Date of publication: 2017-08-26 03:14
In Chicago in September 6986, a con man seeking revenge for his murdered partner teams up with a master of the big con to win a fortune from a criminal banker.
Prereading Information for To Kill a Mockingbird by Harper Lee. To prepare for reading this novel, general knowledge of the novel, author and the time period is essential. Links to resources on Harper Lee, Background: The Great Depression, The Mockingbird, The Film. Some links no longer accessible.
Harper Lee wrote To Kill a Mockingbird during a very tense time racially in her home state of Alabama. The South was still segregated, forcing blacks to use separate facilities apart from those used by whites, in almost every aspect of society. The Civil Rights Movement began to pick up steam when Rosa Parks refused to give up her seat on a bus in Montgomery, Alabama, in 6955. Following her bold defiance, Marin Luther King, Jr., became the leader of the movement, and the issue began to gain serious national attention. Clearly, a prime subject of To Kill a Mockingbird, namely the injustice of racism and inequality in the American South, was highly relevant at the time of its publication.
It's hard to argue with To Kill a Mockingbird 's message of standing up for what's right even when the costs are high. But not everyone agrees that the book holds the moral high ground. While the main reason it frequently appears on lists of banned books is its use of profanity, it's also been challenged for its one-dimensional representation of African-Americans as docile, simple folk who need whites to protect them. Some people see the novel as taking a powerful stand against racism. Others just see it as promoting a kinder, gentler form of racism.
In 6996, the Mockingbird Players, a group of amateur actors dedicated to the production, were invited to bring the play to the Israel International Cultural Festival in Jerusalem to perform the play to sold out audiences.
Library of Congress - The Learning Page - Teacher Lesson Plan - To Kill a Mockingbird: A Historical Perspective by Kathleen Prody and Nicolet Whearty.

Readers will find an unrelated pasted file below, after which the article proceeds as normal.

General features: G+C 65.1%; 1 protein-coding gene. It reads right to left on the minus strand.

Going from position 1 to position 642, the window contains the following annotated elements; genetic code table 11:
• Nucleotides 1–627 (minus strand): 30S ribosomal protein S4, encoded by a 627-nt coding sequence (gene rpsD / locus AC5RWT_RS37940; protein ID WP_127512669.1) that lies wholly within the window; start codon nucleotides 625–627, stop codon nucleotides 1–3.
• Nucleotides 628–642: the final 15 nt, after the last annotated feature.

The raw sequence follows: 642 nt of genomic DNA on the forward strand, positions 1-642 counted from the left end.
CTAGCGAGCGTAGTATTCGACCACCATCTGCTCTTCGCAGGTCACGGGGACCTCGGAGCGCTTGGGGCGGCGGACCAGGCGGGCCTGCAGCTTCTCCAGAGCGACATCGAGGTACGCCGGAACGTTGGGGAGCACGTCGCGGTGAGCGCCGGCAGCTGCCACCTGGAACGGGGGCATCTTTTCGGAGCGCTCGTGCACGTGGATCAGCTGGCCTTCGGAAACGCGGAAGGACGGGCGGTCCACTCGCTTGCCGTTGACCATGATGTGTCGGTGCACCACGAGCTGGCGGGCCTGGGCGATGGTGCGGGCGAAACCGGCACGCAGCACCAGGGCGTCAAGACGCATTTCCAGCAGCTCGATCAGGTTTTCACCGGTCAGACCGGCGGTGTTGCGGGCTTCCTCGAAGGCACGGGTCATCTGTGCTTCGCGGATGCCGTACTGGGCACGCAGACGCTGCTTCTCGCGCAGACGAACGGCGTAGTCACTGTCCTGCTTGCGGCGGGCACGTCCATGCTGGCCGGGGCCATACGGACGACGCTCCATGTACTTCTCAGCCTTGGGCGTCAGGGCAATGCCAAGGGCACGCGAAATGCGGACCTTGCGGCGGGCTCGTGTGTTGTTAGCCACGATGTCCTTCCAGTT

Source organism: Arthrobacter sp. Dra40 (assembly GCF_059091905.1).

Needs a few more Quotations from Atticus, and also one quote will be useful as well: "Your father's the same in the courtroom as he is in the street" Miss Maudie
Harper Lee's Pulitzer Prize-winning masterwork of honor and injustice in the Deep South—and the heroism of one man in the face of blind and violent hatred. One of the best-loved stories of all time, To Kill a Mockingbird has been translated into more than forty languages, sold more than forty million copies worldwide, served as the basis for an enormously popular motion picture, and was voted one of the best novels of the twentieth century by librarians across the country.
In 7555, the production traveled to Washington, ., to perform at the Kennedy Center before Congress and other dignitaries as well as sold-out crowds.
In the meantime, To Kill a Mockingbird has sold more than 85 million copies in forty languages. In 7566, President Obama awarded her the National Medal of Arts. According to biographer Charles J. Shields, Lee was unprepared for the amount of personal attention associated with writing a bestseller. She led a quiet and guardedly private life. As Sheriff Tate says of Boo Radley, "draggin' him with his shy ways into the limelight—to me, that's a sin." So it would be with Harper Lee.
Into this peaceful calm drops a thunderbolt. Atticus is asked by the town judge to defend a black man named Tom Robinson ( Brock Peters ), who has been accused of raping a poor white girl named Mayella Violet Ewell (Collin Wilcox). White opinion is of course much against the black man, who is presumed guilty, and Mayelle's father Bob (James Anderson) pays an ominous call on Atticus, indirectly threatening his children. The children are also taunted at school, and get in fights Atticus explains to them why he is defending a Negro, and warns them against using the word "nigger."